Your Brand Is A Tribal Signal

 

About a month ago, my brother and sister-in-law opened a café in Abbotsford BC called Oldhand Coffee. That’s right, a café! Sheesh. So they’re bravely struggling, brainstorming ways to get coffee-drinkers in the door, right?

Nope. Business has been BANANAS. Their space is consistently packed, the social media shares are numerous and passionate, and they already have four staff members.

But howww? Everybody knows that the restaurant industry is a tough row to hoe. Furthermore, their chosen destination of Abbotsford is a fairly standard-issue big-box-dominated Canadian city. It’s a place where small businesses easily get lost in the mix.

I believe Oldhand’s success is related to the quality of their products, for sure. It’s also definitely a reflection of their networking gifts, since hype for their café originated in their sprawling social circle. But what was their big-ticket maneuver? Which winning move sealed their happy fate?

Well, here’s the thing. My bro and sis devoted time, attention, and labour to branding Oldhand from top to bottom. Their confident branding functions as a powerful signal that calls out to a particular tribe.

Who is this tribe? Masses of suburban kids on bicycles. Folks of all ages who resonate with those bicycling kids’ values. In the interest of expediency, why don’t I just apply a handy-dandy label? These folks are the Hipster and the Hipster-Sympathetic.

I personally define branding as Tribal Signalling. Anything related to branding functions as a Tribal Signal. A Signal is anything that clearly communicates a message in the blink of an eye. For example, a hand raised up to stop traffic is a signal. A Tribe is a group of people who are bonded by common values. They can congregate in person or virtually, as capitalistic modernity has paved the way for us to form alliances over the consumption of products, media, or cultural artifacts. Meaning: ‘Oh…you watch Fox News? Ugh. Not my Tribe. Oh, you listen to NPR? Great. You’re my People. We no longer throw spears at competing Tribes, but here’s a generous volley of snark.’

 

 

Obviously, Oldhand’s Tribal Signals are predominantly visual. They opted to produce an artful logo and their marketing materials are minimalist and clean. They took time to thoroughly renovate their café so that it is light-filled, gallery-like. But their Signals are also technological. Their main social media outpost is Instagram, where dem young folks just love to like professional-quality photographs of white-lit interiors and artisanal products. These are a few of the Signals that draw a particularly passionate hipster demographic to them. This is what a Brand is. It’s their Bat Signal.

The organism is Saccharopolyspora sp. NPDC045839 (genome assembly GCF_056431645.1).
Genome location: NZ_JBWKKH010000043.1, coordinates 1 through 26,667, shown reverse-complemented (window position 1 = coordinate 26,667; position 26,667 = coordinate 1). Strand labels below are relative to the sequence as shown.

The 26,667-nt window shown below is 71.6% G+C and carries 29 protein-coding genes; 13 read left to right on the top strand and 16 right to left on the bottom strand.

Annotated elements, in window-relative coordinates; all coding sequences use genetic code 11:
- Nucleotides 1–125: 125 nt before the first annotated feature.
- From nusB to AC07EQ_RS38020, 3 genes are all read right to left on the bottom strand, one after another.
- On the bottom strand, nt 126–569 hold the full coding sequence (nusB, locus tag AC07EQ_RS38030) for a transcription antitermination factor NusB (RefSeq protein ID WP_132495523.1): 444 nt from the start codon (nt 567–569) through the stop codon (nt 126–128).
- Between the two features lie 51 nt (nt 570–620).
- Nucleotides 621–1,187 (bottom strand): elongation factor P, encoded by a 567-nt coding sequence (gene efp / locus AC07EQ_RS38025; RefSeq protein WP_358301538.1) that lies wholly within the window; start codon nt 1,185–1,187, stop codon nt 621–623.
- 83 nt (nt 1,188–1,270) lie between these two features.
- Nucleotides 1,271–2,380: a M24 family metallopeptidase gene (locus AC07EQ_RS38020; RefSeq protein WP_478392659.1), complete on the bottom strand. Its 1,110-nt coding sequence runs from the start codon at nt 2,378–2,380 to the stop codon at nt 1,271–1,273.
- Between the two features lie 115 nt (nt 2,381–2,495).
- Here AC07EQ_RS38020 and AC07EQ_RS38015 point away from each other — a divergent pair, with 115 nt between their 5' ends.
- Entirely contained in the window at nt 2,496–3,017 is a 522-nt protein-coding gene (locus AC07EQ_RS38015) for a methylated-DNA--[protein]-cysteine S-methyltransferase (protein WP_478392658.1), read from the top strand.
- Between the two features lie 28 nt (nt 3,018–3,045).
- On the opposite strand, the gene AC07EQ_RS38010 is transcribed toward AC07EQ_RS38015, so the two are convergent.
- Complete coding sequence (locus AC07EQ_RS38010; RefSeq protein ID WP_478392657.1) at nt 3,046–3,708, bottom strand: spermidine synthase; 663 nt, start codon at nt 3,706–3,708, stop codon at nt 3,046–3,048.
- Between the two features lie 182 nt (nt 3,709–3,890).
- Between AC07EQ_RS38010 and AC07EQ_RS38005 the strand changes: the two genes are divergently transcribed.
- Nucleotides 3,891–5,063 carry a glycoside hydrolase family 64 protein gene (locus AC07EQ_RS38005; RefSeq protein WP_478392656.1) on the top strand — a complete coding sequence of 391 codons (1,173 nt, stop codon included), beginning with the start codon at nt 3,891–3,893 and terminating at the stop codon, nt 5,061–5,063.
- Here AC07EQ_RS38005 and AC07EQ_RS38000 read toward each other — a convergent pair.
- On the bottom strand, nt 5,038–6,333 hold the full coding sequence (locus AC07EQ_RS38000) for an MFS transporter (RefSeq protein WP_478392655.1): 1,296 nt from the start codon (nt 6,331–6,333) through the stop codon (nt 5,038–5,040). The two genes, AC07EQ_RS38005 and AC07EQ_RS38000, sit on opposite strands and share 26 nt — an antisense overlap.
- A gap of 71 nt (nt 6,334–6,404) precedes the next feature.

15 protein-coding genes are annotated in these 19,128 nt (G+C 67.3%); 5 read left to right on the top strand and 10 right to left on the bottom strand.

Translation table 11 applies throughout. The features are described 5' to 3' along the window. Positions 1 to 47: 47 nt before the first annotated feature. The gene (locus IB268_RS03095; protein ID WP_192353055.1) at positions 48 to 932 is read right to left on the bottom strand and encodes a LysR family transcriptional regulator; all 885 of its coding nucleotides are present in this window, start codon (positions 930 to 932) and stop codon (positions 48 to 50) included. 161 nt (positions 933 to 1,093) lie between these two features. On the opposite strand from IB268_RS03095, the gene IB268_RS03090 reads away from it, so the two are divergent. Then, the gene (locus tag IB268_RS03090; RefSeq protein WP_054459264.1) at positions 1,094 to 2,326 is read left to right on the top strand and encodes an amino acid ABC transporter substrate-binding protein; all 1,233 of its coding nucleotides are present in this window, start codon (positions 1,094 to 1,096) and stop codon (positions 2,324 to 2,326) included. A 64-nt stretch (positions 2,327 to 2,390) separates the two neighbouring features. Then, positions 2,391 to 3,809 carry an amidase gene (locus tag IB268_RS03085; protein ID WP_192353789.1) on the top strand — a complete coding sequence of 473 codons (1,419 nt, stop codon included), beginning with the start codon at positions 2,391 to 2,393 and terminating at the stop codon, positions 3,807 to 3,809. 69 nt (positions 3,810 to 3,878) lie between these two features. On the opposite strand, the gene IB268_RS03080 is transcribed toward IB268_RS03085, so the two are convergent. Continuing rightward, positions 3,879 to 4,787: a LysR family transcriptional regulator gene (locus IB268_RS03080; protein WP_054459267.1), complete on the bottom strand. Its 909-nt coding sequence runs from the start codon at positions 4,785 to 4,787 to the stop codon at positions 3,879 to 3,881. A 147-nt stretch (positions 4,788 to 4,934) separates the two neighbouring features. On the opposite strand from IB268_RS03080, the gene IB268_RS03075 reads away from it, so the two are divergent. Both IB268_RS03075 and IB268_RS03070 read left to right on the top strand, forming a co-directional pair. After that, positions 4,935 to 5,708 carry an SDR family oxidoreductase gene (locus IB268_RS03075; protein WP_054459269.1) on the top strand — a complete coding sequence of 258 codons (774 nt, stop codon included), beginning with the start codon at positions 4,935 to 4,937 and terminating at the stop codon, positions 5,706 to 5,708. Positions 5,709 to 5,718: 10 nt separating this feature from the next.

Soooo, Oldhand Coffee, you breakaway success of a darling little Abbotsfordian café, what are the takeaways? What does your example teach those of us hoping to succeed, serve a niche, and reap the rewards of effective branding?

1. It’s not the steak, it’s the sizzle, but the sizzle is in your mind, maaan.

Human beings are not inherently rational. Homo Economicus? As if! I do believe that marketing should focus on benefits (ie. what’s ‘in it’ for the customer), but we are often mistaken when we assume that the most important benefits are straightforward, concrete, and measurable. ‘Saving money’ is a great benefit, but at Oldhand Coffee, customers are happy to forgo that benefit in order to access a different one: inclusion in a community. People are driven to bond to other people. It’s a primary need, right up there with eating and sleeping. Don’t ever forget how tremendously the desire for community factors into a brand.

2. In order for brand to function, it needs to be everywhere, in everything.

If Oldhand’s branding was not consistent in every facet of its public presentation, the illusion would be broken, and the Tribal Signal snuffed out. When they decorated their space, my bro and sis put up pictures of past generations of European family members who inspire their café’s traditional emphasis on hospitality, and they back those values up with a particularly warm customer service style. They create an immersive experience for their customers. Their branding is much deeper and more resonant than a mere logo.

3. The best brands ain’t fake

This is connected to the last point. Oldhand’s brand of quality, artfulness, and pausing to enjoy a centuries-old delicacy emerges from a very sincere place. My bro and sis did not open up a ‘hipster coffee shop’ in Abbotsford because they knew they could nail that demographic. I mean, they could have done that. Woulda worked just fine. But in the long-term, their job as actual human beings would be a lot more arduous, because they’d have to keep faking it and faking it. And since their brand is so dependent on communicating a sense of community, cracks in the veneer of their brand’s sincerity might be fatal. It’s much easier for Oldhand to serve their tribe in accordance with their actual, heartfelt values.

Anyway, hurrah to Oldhand Coffee. You’ve flipped on your Bat Signal and the good bicyclists of Gotham have come a-flocking. Branding well done.

[Author: Kristin van Vloten]

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March 19, 2015

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